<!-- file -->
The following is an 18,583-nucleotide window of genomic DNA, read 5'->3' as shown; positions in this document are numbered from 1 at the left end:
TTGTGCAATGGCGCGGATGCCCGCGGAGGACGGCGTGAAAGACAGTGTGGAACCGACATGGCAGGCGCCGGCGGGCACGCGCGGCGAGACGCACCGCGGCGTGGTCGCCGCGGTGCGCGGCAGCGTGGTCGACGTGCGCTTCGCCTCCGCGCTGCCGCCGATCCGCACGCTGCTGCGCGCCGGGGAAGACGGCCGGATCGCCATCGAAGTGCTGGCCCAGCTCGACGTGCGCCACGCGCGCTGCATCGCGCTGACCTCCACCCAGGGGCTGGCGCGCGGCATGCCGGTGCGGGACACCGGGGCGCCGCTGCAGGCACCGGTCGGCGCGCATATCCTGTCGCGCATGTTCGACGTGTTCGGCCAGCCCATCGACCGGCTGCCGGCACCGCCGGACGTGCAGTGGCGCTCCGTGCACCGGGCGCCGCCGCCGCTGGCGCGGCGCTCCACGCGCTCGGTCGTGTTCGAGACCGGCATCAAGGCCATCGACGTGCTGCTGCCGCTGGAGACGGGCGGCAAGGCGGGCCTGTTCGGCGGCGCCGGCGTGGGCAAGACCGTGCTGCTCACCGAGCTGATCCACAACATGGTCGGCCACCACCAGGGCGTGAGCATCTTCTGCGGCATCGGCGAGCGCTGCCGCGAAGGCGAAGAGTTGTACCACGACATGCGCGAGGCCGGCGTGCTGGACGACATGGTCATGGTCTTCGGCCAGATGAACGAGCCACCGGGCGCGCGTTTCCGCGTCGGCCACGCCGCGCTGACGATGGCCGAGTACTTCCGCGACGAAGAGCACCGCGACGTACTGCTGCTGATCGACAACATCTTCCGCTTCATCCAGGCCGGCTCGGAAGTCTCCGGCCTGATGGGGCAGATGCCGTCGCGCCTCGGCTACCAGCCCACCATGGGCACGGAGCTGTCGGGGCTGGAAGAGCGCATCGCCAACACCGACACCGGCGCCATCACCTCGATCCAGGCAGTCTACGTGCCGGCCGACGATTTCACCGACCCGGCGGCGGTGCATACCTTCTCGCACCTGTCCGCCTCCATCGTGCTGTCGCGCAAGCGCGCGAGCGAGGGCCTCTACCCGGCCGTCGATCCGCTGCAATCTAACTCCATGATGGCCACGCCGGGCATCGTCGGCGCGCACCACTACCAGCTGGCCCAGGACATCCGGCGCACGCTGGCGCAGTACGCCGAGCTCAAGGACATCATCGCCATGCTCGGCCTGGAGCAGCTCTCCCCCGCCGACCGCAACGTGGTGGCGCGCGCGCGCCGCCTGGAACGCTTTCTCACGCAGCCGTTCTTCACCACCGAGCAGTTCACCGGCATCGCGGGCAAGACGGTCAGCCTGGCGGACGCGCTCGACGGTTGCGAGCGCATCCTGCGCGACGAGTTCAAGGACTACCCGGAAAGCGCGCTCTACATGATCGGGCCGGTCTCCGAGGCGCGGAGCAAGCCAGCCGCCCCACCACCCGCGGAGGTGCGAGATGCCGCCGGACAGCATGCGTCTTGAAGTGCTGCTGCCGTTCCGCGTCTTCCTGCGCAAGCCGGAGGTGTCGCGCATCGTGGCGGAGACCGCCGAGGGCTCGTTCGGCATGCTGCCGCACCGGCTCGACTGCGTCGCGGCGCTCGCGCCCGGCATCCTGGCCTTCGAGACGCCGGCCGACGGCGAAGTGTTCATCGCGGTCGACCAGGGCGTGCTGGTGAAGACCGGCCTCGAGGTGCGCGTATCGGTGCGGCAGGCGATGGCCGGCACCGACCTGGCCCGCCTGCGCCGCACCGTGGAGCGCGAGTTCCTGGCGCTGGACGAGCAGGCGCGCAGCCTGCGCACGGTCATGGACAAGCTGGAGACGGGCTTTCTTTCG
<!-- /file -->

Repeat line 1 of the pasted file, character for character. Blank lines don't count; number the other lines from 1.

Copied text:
The following is an 18,583-nucleotide window of genomic DNA, read 5'->3' as shown; positions in this document are numbered from 1 at the left end: